October 10, 2016

The Paper Trail

More and more, my interest is turning to changes in the American Church. It is astonishing to watch the speeding train of apostasy running through American evangelicalism.

This is why the move away from support for Israel in the American Church should not surprise. There are reasons for it, political and religious (theological). A tidal wave of change has come, through primarily major evangelical leaders who are in turn mentoring Millennials.

Let me give you an example of the damage being done to America, through its new policies concerning Israel.

Ed Stetzer, recently lately of the Southern Baptist LifeWay Research, is now greatly expanding his ecumenical influence from a new post at Wheaton College. He has been allowing guest columnists to post their views of the presidential candidates at his Christianity Today blog (CT for seemingly forever has been staffed by editors who are far more pro Palestinian than they are pro Israel).

In a post this week, Stephen Waldron (“theologian and Bible teacher”) writes that he is supporting Jill Stein for president.

Wow. She is in the same class as the clueless Gary Johnson, who doesn’t know what Aleppo is. But in particular, I want you to notice a key reason Waldron supports Stein:

“Jill Stein argues that the United States should cut back on its foreign military bases. She also opposes sending billions of dollars in military aid and equipment to countries that have repeatedly violated human rights, such as Saudi Arabia, Egypt, and Israel.”

There you have it. Classic leftist thought: lumping Israel in with serial abusers like Saudi Arabia and Egypt.

The worst part of it is, Stetzer allows this kind of claptrap to be published and circulated widely.

What Waldron is really saying is that he believes Israel routinely abuses the Palestinians. And notice Waldron’s weird concluding paragraph:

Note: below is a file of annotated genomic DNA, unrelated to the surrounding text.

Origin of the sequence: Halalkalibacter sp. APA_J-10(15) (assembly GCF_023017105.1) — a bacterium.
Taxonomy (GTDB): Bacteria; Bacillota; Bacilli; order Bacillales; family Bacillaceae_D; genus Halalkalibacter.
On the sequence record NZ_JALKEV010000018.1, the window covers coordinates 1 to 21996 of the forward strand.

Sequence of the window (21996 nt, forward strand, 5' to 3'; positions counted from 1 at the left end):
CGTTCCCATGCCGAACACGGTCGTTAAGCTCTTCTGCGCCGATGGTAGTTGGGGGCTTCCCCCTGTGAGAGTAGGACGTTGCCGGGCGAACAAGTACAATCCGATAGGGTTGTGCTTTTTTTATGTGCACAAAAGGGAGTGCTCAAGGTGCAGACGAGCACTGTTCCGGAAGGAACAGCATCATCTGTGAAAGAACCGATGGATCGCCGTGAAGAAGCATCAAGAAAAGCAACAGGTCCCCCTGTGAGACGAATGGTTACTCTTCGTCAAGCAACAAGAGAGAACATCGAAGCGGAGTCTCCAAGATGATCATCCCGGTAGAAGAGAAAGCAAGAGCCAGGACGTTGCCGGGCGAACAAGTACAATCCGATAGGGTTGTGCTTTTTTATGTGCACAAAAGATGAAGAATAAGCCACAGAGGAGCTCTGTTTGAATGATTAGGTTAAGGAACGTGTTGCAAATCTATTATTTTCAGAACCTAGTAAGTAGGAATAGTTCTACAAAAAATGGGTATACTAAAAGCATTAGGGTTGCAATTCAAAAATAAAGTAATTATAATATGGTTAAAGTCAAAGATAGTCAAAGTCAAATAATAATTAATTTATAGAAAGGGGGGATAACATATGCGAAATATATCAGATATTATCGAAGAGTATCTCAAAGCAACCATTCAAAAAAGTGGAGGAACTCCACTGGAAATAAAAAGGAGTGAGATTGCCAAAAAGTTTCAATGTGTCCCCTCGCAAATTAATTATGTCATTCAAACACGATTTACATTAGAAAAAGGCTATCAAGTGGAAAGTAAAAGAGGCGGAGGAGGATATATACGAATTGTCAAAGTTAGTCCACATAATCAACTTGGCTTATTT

“I don’t agree with everything that Jill Stein has said or done. I do not even believe that she is prepared to actually be president. Like most voters, I haven’t found a perfect candidate. But Stein’s policy positions do generally reflect Christian values in areas where the state has overwhelming influence that can either harm or help vulnerable people: immigration, war, indigenous rights, and economic policy. While I recognize that others have good reasons for supporting other candidates, this Evangelical believes that a vote for a non-practicing Jew is the right one this time around.”

Two things:

•Waldron doesn’t believe Stein is prepared to be president, but he is voting for her anyway. He is, then, not a serious thinker when it comes to this issue.

•His reference to a “non-practicing Jew” is blatantly anti-Semitic. I guess that’s okay with CT and Stetzer. Waldron’s comment is outrageous, but he’ll get away with it. Such is the state of American Evangelicalism in 2016.

There’s plenty more research where that came from to indicate that today’s American evangelical leaders are no friends of Israel. The paper trail is long, wide, and littered with profoundly flawed views of Israel, Jews, and geopolitics across the globe.

We will continue in this space to keep you informed of such things. Christians deserve that, at least.